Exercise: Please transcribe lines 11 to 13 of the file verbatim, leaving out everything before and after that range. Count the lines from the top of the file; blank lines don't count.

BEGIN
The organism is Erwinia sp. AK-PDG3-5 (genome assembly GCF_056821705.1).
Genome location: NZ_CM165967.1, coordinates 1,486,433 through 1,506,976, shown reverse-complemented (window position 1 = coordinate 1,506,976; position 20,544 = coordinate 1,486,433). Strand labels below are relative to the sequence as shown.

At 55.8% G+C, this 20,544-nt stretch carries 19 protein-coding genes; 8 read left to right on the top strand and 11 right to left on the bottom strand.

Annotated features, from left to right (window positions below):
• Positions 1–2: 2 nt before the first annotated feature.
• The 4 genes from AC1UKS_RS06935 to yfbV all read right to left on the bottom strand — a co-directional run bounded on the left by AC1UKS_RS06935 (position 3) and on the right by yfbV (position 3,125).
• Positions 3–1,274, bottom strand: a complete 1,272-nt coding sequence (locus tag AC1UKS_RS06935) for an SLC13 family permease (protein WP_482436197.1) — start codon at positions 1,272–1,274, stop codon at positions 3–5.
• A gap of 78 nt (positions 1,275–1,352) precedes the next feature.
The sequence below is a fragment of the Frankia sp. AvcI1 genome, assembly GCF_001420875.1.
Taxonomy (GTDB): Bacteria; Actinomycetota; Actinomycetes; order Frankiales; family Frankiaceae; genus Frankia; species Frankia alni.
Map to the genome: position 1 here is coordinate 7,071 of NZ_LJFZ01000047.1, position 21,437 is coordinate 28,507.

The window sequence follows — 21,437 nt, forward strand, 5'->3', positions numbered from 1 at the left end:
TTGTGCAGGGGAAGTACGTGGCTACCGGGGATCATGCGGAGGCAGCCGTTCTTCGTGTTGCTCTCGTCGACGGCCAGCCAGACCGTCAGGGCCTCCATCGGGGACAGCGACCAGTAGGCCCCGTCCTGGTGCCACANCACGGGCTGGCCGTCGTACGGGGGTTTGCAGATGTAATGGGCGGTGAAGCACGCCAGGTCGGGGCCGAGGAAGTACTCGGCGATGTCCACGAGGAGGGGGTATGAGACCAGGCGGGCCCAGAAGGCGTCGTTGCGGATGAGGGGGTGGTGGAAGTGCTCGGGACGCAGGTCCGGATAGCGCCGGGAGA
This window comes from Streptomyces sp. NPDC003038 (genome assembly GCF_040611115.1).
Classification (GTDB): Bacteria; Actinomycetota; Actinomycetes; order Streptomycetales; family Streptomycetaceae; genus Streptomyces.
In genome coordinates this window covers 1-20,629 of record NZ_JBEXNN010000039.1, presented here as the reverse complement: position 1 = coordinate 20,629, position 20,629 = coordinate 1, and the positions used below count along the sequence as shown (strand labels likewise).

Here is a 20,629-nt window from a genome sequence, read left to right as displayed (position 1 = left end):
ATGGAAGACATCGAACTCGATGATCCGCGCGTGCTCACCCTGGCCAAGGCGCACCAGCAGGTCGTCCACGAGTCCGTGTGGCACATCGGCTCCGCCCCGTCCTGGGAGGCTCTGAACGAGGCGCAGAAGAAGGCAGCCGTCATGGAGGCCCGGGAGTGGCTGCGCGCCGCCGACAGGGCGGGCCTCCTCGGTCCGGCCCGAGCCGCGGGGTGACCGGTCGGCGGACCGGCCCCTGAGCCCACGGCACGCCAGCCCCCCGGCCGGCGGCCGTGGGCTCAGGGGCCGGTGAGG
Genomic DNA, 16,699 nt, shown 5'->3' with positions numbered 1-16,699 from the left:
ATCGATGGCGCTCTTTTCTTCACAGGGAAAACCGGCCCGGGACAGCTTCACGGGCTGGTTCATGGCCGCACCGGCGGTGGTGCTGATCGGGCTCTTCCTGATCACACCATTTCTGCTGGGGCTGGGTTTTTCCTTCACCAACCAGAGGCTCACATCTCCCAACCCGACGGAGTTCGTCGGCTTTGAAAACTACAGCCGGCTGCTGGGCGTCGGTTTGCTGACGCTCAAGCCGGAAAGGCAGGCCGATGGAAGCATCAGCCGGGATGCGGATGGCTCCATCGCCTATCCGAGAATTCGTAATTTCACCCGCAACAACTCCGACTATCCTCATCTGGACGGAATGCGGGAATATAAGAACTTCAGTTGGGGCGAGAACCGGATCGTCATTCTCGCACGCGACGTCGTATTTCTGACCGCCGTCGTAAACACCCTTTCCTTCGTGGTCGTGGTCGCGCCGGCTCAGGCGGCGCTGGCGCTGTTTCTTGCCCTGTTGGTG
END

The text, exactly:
Map to the genome: position 1 here is coordinate 7,071 of NZ_LJFZ01000047.1, position 21,437 is coordinate 28,507.

The window sequence follows — 21,437 nt, forward strand, 5'->3', positions numbered from 1 at the left end:
TTGTGCAGGGGAAGTACGTGGCTACCGGGGATCATGCGGAGGCAGCCGTTCTTCGTGTTGCTCTCGTCGACGGCCAGCCAGACCGTCAGGGCCTCCATCGGGGACAGCGACCAGTAGGCCCCGTCCTGGTGCCACANCACGGGCTGGCCGTCGTACGGGGGTTTGCAGATGTAATGGGCGGTGAAGCACGCCAGGTCGGGGCCGAGGAAGTACTCGGCGATGTCCACGAGGAGGGGGTATGAGACCAGGCGGGCCCAGAAGGCGTCGTTGCGGATGAGGGGGTGGTGGAAGTGCTCGGGACGCAGGTCCGGATAGCGCCGGGAGA